I wouldn't be against it, but every SEC team outside of Alabama has historically been against a nine-game league schedule. Their reasoning is the league is hard enough with an eight-game schedule, why cost yourself a chance at the playoff/bowl eligibility by making the schedule more demanding? Would it make for a better overall product and more interesting season? Maybe. But there could be some unintended consequences. Let's say if Tennessee has to play one more SEC West team every year, in addition to its permanent game with Alabama plus its rotating West team, they could be looking at a nine-game slate of the other six East teams, Alabama, Auburn and LSU. If so, the Vols are probably hesitant about scheduling a high-profile nonconference game. If a nine-game schedule costs the SEC some of the quality noncon matchups we've seen over the years and we'll see again this year - Clemson-Texas A&M; Auburn-Oregon; Florida-Miami; LSU-Texas; Notre Dame-Georgia - then I'm not sure an nine-game schedule is for the best.
A couple things: After a disappointing year for the Gamecocks, relatively speaking, they had three transfers. Not all transfers leave on their own volition. The player Mizzou landed, LaDazhia Williams, barely saw the floor for South Carolina the last two years. She averaged less than 2 points and 2 rebounds per game and around 6 minutes. I don't suspect Dawn Staley was devastated that she left the team just based on production. Also, Staley just signed five more five-star recruits, including two 6-4 or taller. That tells me South Carolina already recruited replacements for Williams. If so, I don't think South Carolina is loosing too much sleep on the move.
Heupel finished third for AP national coach of the year and was named first-year coach of the year by the FWAA, but Cincinnati's Luke Fickell was named the American Athletic Conference coach of the year. Heupel inherited a much better situation at UCF, so I can understand where voters within the conference favored would Fickell did with the Bearcats in his second year, winning 11 games.
Good question. I'll go with Mark Smith.
Mizzou has as much returning as any team in the SEC and more than most. That's what happens when you only lose two players from your rotation - three if you count Santos and four if you count Suggs. But the bulk of the team will be returning players, and there's a lot to like about the nucleus. But so much is going to hinge on how much the three freshmen-turned-sophomores improve. If all three become reliable players and consistent producers, and you lump then in with the three Smiths, Tilmon in his third college year and whatever you get out of the three freshmen, that has the makings of a pretty talented, versatile core. But not every player makes huge leaps from one year to the next. For Mizzou to get back to the tournament, all those returning players have to be improve. Any slippage and this team won't be much more than middle of the pack in the SEC - a league that's seeing a lot of turnover in both coaching and personnel this offseason.
After reading the recent Sports Illustrated story about the demise of the AAF, I have more faith in the XFL. Say what you want about Vince McMahon, but he knows how to run a company. He's got a smart man in Oliver Luck in place, too. The XFL will learn from the AAF's mistakes, which really started with all the failed promises to deliver technology that would make the league more attractive to gamblers. If the XFL focuses more on football and entertainment on the field, it might have more staying power. I hope it's a success in St. Louis.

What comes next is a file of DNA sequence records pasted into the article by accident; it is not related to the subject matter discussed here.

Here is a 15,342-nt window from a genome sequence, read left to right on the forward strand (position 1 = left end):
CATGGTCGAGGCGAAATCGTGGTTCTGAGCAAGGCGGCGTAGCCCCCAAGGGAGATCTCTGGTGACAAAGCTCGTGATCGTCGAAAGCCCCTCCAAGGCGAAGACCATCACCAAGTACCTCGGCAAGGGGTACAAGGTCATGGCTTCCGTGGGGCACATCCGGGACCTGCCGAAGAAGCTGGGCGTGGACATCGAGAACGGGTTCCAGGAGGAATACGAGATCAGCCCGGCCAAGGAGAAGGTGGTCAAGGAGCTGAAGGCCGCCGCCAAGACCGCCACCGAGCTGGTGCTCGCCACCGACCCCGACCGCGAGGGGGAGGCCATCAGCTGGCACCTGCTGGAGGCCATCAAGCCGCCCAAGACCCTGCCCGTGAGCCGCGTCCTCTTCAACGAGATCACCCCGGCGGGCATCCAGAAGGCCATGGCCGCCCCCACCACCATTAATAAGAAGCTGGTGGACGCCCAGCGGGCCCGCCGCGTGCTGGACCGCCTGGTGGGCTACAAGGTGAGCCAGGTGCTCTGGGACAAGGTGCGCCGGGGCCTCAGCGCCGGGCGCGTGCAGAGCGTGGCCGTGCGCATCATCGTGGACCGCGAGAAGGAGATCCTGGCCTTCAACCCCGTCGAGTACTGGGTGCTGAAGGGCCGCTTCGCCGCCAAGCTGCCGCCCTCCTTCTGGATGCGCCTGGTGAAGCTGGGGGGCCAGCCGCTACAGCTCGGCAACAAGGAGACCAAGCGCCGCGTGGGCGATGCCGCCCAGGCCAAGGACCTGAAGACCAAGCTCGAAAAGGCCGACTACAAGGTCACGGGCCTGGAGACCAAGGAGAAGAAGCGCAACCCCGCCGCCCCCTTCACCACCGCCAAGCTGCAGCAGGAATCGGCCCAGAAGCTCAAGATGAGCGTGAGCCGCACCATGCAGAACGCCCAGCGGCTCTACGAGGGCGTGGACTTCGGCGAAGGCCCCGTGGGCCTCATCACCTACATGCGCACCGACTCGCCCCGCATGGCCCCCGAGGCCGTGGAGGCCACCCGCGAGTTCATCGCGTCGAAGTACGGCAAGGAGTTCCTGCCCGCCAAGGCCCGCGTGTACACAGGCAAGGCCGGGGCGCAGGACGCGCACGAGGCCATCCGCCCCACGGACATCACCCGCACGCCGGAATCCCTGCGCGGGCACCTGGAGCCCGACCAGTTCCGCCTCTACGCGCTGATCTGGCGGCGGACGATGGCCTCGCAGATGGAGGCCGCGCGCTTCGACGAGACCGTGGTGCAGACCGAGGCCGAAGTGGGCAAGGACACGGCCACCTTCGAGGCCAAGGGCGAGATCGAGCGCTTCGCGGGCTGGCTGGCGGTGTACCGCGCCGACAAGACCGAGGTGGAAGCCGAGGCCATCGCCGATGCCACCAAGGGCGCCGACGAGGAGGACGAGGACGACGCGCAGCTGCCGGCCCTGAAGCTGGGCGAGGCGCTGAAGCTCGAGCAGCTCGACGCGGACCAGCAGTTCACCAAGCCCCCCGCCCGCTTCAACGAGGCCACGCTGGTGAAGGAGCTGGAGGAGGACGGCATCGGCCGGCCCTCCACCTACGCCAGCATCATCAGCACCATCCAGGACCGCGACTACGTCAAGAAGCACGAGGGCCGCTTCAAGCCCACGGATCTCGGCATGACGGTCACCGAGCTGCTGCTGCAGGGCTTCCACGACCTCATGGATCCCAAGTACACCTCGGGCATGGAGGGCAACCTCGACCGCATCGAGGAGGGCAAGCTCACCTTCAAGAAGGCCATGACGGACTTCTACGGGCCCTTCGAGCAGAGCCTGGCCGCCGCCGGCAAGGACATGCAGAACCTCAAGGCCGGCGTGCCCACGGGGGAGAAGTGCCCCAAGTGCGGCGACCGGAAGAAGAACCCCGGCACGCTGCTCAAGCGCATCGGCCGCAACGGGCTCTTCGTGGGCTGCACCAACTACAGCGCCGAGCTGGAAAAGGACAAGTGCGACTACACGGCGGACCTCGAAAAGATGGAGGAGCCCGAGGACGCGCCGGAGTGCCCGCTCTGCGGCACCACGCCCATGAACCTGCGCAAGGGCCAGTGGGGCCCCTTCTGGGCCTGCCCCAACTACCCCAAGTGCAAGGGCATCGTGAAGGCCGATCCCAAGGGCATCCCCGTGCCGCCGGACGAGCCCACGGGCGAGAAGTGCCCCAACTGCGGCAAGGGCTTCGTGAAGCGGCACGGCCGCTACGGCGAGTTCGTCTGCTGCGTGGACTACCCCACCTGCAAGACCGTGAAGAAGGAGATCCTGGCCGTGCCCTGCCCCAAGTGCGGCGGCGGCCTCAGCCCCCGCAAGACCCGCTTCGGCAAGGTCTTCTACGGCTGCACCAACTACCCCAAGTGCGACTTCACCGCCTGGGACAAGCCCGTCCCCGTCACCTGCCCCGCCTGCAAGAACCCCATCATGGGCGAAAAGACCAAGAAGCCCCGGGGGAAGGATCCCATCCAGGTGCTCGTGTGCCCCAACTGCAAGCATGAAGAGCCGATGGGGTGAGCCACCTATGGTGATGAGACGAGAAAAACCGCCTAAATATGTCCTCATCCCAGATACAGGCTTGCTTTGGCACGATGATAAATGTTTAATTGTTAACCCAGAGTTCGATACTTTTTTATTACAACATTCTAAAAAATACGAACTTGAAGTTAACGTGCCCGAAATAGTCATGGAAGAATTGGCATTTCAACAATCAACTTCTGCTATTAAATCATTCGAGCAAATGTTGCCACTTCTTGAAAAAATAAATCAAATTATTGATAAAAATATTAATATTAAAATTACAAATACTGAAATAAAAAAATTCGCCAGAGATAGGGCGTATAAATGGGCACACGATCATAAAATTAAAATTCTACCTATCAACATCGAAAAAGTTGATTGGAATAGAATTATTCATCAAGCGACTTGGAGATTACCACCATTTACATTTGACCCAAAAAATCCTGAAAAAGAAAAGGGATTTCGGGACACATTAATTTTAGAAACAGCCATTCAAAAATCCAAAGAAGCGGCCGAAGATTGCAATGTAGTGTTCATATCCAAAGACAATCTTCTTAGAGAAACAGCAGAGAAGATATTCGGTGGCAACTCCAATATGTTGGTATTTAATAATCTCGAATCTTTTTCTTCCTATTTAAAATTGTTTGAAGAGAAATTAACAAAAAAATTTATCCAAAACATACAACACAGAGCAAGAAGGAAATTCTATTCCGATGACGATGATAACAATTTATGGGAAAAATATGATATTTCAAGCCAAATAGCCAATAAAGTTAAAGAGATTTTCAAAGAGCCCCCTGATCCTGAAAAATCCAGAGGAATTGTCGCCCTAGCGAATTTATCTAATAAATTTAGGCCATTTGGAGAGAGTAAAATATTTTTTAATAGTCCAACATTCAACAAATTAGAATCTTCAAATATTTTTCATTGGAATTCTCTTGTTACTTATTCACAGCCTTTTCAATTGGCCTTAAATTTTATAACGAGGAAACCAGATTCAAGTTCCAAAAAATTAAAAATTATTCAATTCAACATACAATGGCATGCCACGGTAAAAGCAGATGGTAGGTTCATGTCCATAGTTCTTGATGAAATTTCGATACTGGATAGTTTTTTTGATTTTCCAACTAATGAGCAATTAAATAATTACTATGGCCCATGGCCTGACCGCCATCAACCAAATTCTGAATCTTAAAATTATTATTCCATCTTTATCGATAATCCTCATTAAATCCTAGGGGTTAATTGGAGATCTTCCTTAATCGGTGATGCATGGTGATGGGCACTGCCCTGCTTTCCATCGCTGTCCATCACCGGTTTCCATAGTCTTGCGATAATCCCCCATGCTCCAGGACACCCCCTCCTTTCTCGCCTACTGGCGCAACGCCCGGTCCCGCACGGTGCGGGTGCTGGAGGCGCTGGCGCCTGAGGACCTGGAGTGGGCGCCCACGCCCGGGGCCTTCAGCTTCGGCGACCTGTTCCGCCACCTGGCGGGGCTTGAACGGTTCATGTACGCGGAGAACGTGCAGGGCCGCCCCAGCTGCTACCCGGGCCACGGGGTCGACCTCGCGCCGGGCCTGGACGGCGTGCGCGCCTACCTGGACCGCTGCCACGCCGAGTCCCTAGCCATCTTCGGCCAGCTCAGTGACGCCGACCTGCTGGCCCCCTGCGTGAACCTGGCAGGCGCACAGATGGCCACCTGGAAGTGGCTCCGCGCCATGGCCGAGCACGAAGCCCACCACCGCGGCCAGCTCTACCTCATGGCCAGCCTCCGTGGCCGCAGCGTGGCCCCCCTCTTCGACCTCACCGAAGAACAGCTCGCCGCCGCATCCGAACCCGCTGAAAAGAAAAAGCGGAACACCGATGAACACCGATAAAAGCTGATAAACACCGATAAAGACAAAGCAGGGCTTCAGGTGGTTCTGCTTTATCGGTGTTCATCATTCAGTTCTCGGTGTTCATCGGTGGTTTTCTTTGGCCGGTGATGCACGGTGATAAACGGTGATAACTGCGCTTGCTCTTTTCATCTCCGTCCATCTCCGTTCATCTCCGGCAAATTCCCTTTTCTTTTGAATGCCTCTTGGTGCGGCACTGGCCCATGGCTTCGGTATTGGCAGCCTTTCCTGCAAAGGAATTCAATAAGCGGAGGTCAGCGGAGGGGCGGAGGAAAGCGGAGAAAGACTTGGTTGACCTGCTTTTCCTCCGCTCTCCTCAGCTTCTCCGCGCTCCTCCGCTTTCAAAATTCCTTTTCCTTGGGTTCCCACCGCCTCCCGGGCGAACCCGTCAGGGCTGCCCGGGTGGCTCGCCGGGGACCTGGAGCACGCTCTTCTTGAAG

When you say the "older SEC teams" who are you talking about? The fans? The players? The coaches? The campus administrators? In reality not every segment that makes up the other institutions all share the same outlook on things. There will always be an older generation of people aligned with schools in the SEC that will look down on Mizzou. Heck, when MU joined the league there were people at Arkansas and South Carolina who felt they weren't fully embraced by the league - even they they had been part of the SEC for nearly 25 years. I think if you ask most fans who travel to road games in the SEC and parents of players will tell you they have good experiences with the fan bases across the league. Every fan base has its share of knuckleheads, Mizzou included. But I don't sense some widespread disrespect of Mizzou. For one, coaches don't feel that way because they jump around to different schools all the time. Half of Odom's staff was at a different SEC school when Mizzou joined the league.
I have a different perspective than the fans, so my memories aren't decided by who wins or loses the game. I didn't enjoy seeing Henry Josey tear up his knee against Texas in 2011. That was hard to watch. On the flip side, I enjoyed seeing him have his big comeback game in the opener two years later. Usually my good days and bad days at the office are measured by the level of panic or comfort on deadline. If I've got some good quotes and a compelling story to write and enough time to file a story I'm happy with, that's a good day. If all hell breaks loose on deadline, I can barely make it down to interviews and have to file a story that's below my standards, that's a bad day.
OK, folks. Thanks for playing along today. We'll do this again next week.